Boris Johnson faces backlash after pulling Islamophobia inquiry
Boris Johnson has faced backlash for backtracking on his promise to hold an independent inquiry into Islamophobia in the Tory party.
The PM told the BBC there would not be such an inquiry – but instead a "general investigation into prejudice of all kinds".
During the Tory leadership contest, he and other candidates agreed if they won they would hold a specific inquiry into Islamophobia.
And earlier this week, Michael Gove, chancellor of the Duchy of Lanacaster, confirmed to the BBC's Today programme the party would "absolutely" hold an "independent inquiry into Islamophobia...before the end of the year".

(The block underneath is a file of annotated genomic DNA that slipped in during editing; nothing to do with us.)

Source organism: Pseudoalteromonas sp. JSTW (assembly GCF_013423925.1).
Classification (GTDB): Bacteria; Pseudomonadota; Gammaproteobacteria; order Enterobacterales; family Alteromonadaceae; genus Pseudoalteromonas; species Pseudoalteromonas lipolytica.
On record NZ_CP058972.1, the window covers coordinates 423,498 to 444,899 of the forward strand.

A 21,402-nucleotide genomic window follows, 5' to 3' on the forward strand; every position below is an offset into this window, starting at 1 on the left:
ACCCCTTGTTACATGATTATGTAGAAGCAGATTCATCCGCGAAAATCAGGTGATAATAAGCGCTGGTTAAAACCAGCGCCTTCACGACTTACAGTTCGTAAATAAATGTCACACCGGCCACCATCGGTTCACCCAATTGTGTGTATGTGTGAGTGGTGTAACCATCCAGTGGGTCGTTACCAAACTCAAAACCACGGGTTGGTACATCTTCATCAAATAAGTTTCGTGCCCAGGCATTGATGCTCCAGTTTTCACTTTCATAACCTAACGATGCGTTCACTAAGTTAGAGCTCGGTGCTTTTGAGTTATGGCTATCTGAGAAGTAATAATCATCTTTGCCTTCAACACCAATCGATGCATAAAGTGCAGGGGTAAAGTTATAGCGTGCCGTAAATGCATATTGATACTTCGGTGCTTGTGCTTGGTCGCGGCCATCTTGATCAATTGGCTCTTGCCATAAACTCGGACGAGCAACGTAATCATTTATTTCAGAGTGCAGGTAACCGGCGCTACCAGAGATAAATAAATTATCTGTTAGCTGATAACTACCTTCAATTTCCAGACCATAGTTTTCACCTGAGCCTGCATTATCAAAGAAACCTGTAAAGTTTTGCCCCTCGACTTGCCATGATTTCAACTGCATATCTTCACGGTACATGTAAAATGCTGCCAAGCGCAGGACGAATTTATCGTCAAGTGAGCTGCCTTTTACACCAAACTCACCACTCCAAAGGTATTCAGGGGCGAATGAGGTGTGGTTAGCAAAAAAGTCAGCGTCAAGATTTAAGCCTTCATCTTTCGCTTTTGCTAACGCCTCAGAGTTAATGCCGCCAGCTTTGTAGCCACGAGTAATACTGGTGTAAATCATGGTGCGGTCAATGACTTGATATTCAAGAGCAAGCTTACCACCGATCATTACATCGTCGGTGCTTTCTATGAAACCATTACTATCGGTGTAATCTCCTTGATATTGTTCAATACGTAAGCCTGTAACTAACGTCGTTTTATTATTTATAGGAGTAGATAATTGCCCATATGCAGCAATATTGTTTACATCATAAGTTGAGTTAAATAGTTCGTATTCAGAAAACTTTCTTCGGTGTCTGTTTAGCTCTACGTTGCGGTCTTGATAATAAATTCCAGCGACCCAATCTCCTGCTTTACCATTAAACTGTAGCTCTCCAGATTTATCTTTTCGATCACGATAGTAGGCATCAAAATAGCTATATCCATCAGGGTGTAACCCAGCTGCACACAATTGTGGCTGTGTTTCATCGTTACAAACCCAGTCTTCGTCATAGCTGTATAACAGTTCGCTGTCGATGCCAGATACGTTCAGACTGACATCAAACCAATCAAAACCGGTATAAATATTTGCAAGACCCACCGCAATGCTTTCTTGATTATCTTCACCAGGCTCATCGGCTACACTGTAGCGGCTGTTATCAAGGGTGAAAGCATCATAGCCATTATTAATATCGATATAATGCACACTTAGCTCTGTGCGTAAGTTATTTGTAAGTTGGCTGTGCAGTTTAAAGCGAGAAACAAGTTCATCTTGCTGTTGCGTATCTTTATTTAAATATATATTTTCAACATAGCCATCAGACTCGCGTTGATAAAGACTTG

Now, however, that does not look likely to move forward.
Afzal Khan, Labour's shadow Home Office minister, blasted the decision, branding it a "spectacular betrayal of Muslim people across our country".
"Johnson promised he would hold an independent inquiry into Islamophobia when he stood to become Conservative Party leader...
"But now Johnson has shamelessly decided to drop the probe into Islamophobia in his party...
"Coming from someone whose own comments about Muslim women looking like 'bank robbers' and letterboxes resulted in a 375% rise in anti-Muslim hate crime, perhaps Johnson was concerned the findings might make uncomfortable reading."
Tell Mama, the racism monitoring group, found Mr Johnson's controversial column in the Daily Telegraph preceded a 375% spike in Islamophobic incidents in Britain.
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